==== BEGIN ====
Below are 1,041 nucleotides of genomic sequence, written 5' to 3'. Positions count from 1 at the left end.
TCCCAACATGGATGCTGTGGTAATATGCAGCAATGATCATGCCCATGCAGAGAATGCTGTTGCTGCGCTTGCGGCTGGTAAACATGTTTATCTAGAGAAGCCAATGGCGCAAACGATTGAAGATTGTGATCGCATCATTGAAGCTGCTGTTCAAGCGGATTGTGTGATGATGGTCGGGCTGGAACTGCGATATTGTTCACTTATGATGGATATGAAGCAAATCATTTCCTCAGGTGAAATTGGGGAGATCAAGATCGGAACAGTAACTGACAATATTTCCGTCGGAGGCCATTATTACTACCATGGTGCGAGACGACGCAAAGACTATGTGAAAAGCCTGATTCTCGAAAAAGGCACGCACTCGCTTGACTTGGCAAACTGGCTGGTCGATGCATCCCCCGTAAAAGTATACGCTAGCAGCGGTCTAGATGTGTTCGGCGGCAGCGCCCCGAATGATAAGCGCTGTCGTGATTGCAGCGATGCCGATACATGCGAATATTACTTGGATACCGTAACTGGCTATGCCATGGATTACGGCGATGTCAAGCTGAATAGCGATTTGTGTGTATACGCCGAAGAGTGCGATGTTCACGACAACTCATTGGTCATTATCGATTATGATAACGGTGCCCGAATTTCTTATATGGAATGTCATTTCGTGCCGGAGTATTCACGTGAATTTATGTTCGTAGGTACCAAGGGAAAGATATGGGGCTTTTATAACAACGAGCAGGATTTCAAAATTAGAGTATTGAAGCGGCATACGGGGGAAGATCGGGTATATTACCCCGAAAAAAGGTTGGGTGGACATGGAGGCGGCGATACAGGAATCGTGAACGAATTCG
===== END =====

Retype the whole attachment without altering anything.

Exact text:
Below are 1,041 nucleotides of genomic sequence, written 5' to 3'. Positions count from 1 at the left end.
TCCCAACATGGATGCTGTGGTAATATGCAGCAATGATCATGCCCATGCAGAGAATGCTGTTGCTGCGCTTGCGGCTGGTAAACATGTTTATCTAGAGAAGCCAATGGCGCAAACGATTGAAGATTGTGATCGCATCATTGAAGCTGCTGTTCAAGCGGATTGTGTGATGATGGTCGGGCTGGAACTGCGATATTGTTCACTTATGATGGATATGAAGCAAATCATTTCCTCAGGTGAAATTGGGGAGATCAAGATCGGAACAGTAACTGACAATATTTCCGTCGGAGGCCATTATTACTACCATGGTGCGAGACGACGCAAAGACTATGTGAAAAGCCTGATTCTCGAAAAAGGCACGCACTCGCTTGACTTGGCAAACTGGCTGGTCGATGCATCCCCCGTAAAAGTATACGCTAGCAGCGGTCTAGATGTGTTCGGCGGCAGCGCCCCGAATGATAAGCGCTGTCGTGATTGCAGCGATGCCGATACATGCGAATATTACTTGGATACCGTAACTGGCTATGCCATGGATTACGGCGATGTCAAGCTGAATAGCGATTTGTGTGTATACGCCGAAGAGTGCGATGTTCACGACAACTCATTGGTCATTATCGATTATGATAACGGTGCCCGAATTTCTTATATGGAATGTCATTTCGTGCCGGAGTATTCACGTGAATTTATGTTCGTAGGTACCAAGGGAAAGATATGGGGCTTTTATAACAACGAGCAGGATTTCAAAATTAGAGTATTGAAGCGGCATACGGGGGAAGATCGGGTATATTACCCCGAAAAAAGGTTGGGTGGACATGGAGGCGGCGATACAGGAATCGTGAACGAATTCG